All drawn in by hunger strike

This posting has these items on the current prisoners’ hunger strike:

1) JPost: Analysis: Barghouti poised to win if hunger strike succeeds, Ben Lynfield is surprisingly sympathetic on prisoners’ conditions though wary of Barghouti’s motives;
2) Haaretz: Palestinian Hunger-striking Prisoners’ Lawyers Call Boycott of All Israeli Court Sessions, because, incredibly, the prison service has prevented lawyers access to their clients;
3) Ma’an: Palestinian women join hunger strike, lawyers declare boycott of Israeli courts, this hunger strike has already picked up more solidarity action than any previous one;
4) Mondoweiss: Israel packs seven lies into one statement on the Palestinian hunger strike, Amitai Ben-Abba identifies what the seven are;
5) Haaretz: Barghouti’s N.Y. Times Article Met by Israeli Ritual of Diversion and Denial, in a wonderfully sardonic article Chemi Shalev introduces us to the Israeli gov’t’s technique of ‘accentuating the insignificant at the expense of the essence’;
6) Al Jazeera: Palestinian prisoners launch mass hunger strike

Rally in support of the hunger-striking prisoners, Ramallah, April 17. 2017. Photo by Mohamad Torokman/ Reuters

Analysis: Barghouti poised to win if hunger strike succeeds

“If it goes on for a long time and if anyone dies, it will definitely bring more sympathy and support for the Palestinian cause.”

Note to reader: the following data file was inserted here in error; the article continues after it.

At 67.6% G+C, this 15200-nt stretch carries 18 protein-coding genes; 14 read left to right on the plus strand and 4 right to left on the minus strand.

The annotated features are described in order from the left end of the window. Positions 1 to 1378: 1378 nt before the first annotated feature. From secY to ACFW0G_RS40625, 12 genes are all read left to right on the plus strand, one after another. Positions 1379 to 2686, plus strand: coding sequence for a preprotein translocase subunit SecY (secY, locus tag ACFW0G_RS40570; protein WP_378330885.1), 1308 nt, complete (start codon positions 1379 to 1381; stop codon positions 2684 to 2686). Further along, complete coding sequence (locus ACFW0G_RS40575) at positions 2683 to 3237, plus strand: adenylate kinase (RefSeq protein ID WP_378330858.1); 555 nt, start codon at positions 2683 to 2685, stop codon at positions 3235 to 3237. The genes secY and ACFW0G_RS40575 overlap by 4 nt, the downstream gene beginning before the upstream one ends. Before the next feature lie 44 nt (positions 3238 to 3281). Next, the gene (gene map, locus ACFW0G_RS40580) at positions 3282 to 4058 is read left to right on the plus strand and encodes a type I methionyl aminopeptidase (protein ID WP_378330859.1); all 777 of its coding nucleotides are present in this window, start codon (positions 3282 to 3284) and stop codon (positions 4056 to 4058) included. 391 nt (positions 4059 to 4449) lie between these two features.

By Ben Lynfield, JPost
April 19, 2017

As many as 1,500 Palestinian security prisoners marked a second day of a hunger strike Tuesday in what promises to be a protracted battle of wills with Prisons Service authorities. At the heart of the strike is Marwan Barghouti, the Fatah leader serving five life sentences plus 40 years for his role in the murdering and wounding of Israelis, who called it for the stated goals of improving prisoner conditions and ending administrative detentions.

The key question to which there is no easy answer is to what extent are the reasons for the strike to be taken at face value and to what extent is the action a reflection of the ambitions and interests of Barghouti. The same ambiguity hung over his role in the period following the outbreak of the second intifada in October 2000, when he emerged at the forefront of the unrest as an organizer and firebrand spokesman.

His role in the second intifada and his imprisonment over the last 15 years have turned him into the most popular Palestinian leader, someone who would likely defeat PA President Mahmoud Abbas and Hamas leader Ismail Haniye if elections were held today.

The striking prisoners, mostly from Fatah, are exposing themselves to harm, much as did the youths attacking Israeli checkpoints in 2000. This time, however, Barghouti is physically leading the charge and, if he sustains the strike, may be putting his own life on the line.

Barghouti spelled out his reasons for the strike in an op-ed published in The New York Times on Monday. “Palestinian prisoners and detainees have suffered from torture, inhumane and degrading treatment and medical negligence,” he wrote.

Some have died while in detention.

According to the latest count from the Palestinian Prisoner Club, some 200 Palestinian prisoners have died in prison since 1967. Palestinian prisoners and their families also remain a primary target of Israel’s deterrent policy of imposing collective punishment.”

“Through our hunger strike we seek an end to these abuses,” he wrote. Kadoura Fares, head of the Palestinian Prisoners Club, elaborated some of the demands in remarks to The Jerusalem Post on Tuesday. He said that due to a restrictive policy adopted at the height of the second intifada, thousands of first-degree relatives are being denied prisoner visits on security grounds, including parents of prisoners in their seventies and eighties.